“The development of these satellites has provided us with a national competence enhancement in the industry and at institutes like FFI”, posits Frank Udnæs, Department Director at the Norwegian Space Agency.

“Previously, Norwegian enterprises have developed individual components that have been used in space. Now we account for a larger share of the supply chain where we build and develop satellites ourselves. This has been a paradigm shift”.

Major potential for use in the Norwegian Armed Forces

The Norwegian Armed Forces uses satellite data for general surveillance and compiles AIS data with other information it obtains.

“The first two operating years with AIS were like turning on the light out in the Barents Sea and Norwegian Sea”, says Lieutenant Colonel Eirik Ludvigsen of the Norwegian Joint Headquarters (FOH).

“Since then we have launched additional commercial polar satellites but it is important for Norway that we have control of some satellites ourselves”. In a crisis, you never know if you will be able to receive data from commercial suppliers.

Ludvigsen has been one of the proponents of using satellites in the Norwegian Armed Forces. He believes microsatellites will have considerable utility value for the Norwegian Armed Forces’ operations in the future.

AIS is based on ships wanting to be seen. However, it is possible to turn off the AIS transponder or manipulate the signal it transmits. By equipping satellites with several types of sensors, we can gain a better overview and make it more difficult to trick the system.

“It will also mean a lot to establish coalitions of satellites that offer better coverage in time and space. This means that not only can we detect objects but also track them with satellites. Imagine that we can view live ‘footage’ from any part of the Norwegian waters we want, when we want, during a crisis”.

Will see ships that want to remain unseen

This year, things have in many ways come full circle. In April 2021, Norway launched NorSat-3, a new test satellite that is to spot those seeking to go undetected.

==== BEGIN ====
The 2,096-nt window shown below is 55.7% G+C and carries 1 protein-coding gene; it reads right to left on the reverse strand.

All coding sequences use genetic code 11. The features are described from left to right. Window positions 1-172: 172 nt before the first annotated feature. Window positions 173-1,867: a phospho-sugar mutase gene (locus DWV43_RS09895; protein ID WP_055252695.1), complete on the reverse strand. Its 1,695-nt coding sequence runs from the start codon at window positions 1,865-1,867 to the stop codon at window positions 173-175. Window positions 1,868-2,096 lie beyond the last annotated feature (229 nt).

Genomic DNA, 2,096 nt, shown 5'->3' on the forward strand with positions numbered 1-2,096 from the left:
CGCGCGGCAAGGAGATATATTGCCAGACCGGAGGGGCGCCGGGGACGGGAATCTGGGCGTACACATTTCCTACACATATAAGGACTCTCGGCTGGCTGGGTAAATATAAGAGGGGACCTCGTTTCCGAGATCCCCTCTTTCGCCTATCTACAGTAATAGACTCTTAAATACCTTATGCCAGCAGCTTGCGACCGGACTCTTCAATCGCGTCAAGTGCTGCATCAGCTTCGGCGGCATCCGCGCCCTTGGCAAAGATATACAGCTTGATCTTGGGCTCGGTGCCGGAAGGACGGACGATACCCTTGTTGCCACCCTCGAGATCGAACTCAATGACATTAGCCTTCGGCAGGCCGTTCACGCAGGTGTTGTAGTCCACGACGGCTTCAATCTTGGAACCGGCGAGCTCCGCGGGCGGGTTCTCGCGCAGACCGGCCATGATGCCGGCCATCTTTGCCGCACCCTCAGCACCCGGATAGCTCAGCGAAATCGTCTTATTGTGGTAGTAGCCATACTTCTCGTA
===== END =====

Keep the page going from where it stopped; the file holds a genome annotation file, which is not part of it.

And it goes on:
NorSat-3 has a navigation radar detector. This is the same type of sensor that was proposed on the NSAT-1 satellite project that was halted nearly 20 years ago. NorSat-3 detects signals from the radars ships use to navigate. The satellite is funded by the Norwegian Ministry of Defence (FD Space) and the Norwegian Space Agency.

“Here you can see, right now, that NorSat-3 is above South America. It is heading north, right above the coast of Argentina”, says Researcher Reidar Lunde Lillestøl, pointing. On the monitor in front of him are the world oceans, full of red dots. These are AIS detections from Norwegian microsatellites.

Reidar Runde Lillestøl i FFIs Mission control center.
Reidar Runde Lillestøl ni FFI's Mission control center.

Lillestøl is sitting in FFI’s Mission Control Centre. In the months that have passed since NorSat-3 was launched, the team has been working on creating a user interface that makes it easy to control the satellite.

As opposed to the AIS satellites, which looks at vast areas directly below them, NorSat-3’s radar detector has a narrower scope. NorSat-3 needs to receive instructions for precisely where it should look at each placement.

“The radar detector only views a limited area of the ocean at any given time. There are also limitations as to how long it can search each day, because the sensors and the system uses so much power that it is unable to operate 24/7”.

This is what a flyover with the microsatellite NorSat-3 looks like.

The satellite has been instructed to detect marine radar signals in a specific area and its gaze remains fixed on that area throughout the passing.

Popular demand

In the BarentsWatch portal, the Norwegian Police, Norwegian Armed Forces, Norwegian Coastal Administration and Norwegian Customs receive AIS data regarding maritime traffic, gathered in one place.